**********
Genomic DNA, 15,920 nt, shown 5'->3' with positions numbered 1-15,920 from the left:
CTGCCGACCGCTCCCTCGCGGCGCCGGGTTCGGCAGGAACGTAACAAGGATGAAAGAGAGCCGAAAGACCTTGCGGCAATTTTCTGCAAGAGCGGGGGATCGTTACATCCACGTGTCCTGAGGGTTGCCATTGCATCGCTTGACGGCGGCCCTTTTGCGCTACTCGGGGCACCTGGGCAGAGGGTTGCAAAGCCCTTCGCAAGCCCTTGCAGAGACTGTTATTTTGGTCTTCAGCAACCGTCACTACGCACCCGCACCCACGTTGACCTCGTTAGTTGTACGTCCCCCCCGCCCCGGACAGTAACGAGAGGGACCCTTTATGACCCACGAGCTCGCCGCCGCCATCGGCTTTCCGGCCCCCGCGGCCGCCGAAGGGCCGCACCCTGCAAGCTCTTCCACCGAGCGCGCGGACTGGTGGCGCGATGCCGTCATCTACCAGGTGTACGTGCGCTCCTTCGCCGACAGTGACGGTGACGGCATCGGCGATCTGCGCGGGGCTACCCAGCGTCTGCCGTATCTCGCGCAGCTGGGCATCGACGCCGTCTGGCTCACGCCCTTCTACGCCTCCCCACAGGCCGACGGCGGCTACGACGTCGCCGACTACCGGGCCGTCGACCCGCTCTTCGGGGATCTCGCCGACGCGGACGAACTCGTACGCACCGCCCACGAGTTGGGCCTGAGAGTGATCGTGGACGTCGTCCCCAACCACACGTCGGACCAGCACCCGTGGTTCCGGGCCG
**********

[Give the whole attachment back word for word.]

Genomic DNA, 15,920 nt, shown 5'->3' with positions numbered 1-15,920 from the left:
CTGCCGACCGCTCCCTCGCGGCGCCGGGTTCGGCAGGAACGTAACAAGGATGAAAGAGAGCCGAAAGACCTTGCGGCAATTTTCTGCAAGAGCGGGGGATCGTTACATCCACGTGTCCTGAGGGTTGCCATTGCATCGCTTGACGGCGGCCCTTTTGCGCTACTCGGGGCACCTGGGCAGAGGGTTGCAAAGCCCTTCGCAAGCCCTTGCAGAGACTGTTATTTTGGTCTTCAGCAACCGTCACTACGCACCCGCACCCACGTTGACCTCGTTAGTTGTACGTCCCCCCCGCCCCGGACAGTAACGAGAGGGACCCTTTATGACCCACGAGCTCGCCGCCGCCATCGGCTTTCCGGCCCCCGCGGCCGCCGAAGGGCCGCACCCTGCAAGCTCTTCCACCGAGCGCGCGGACTGGTGGCGCGATGCCGTCATCTACCAGGTGTACGTGCGCTCCTTCGCCGACAGTGACGGTGACGGCATCGGCGATCTGCGCGGGGCTACCCAGCGTCTGCCGTATCTCGCGCAGCTGGGCATCGACGCCGTCTGGCTCACGCCCTTCTACGCCTCCCCACAGGCCGACGGCGGCTACGACGTCGCCGACTACCGGGCCGTCGACCCGCTCTTCGGGGATCTCGCCGACGCGGACGAACTCGTACGCACCGCCCACGAGTTGGGCCTGAGAGTGATCGTGGACGTCGTCCCCAACCACACGTCGGACCAGCACCCGTGGTTCCGGGCCG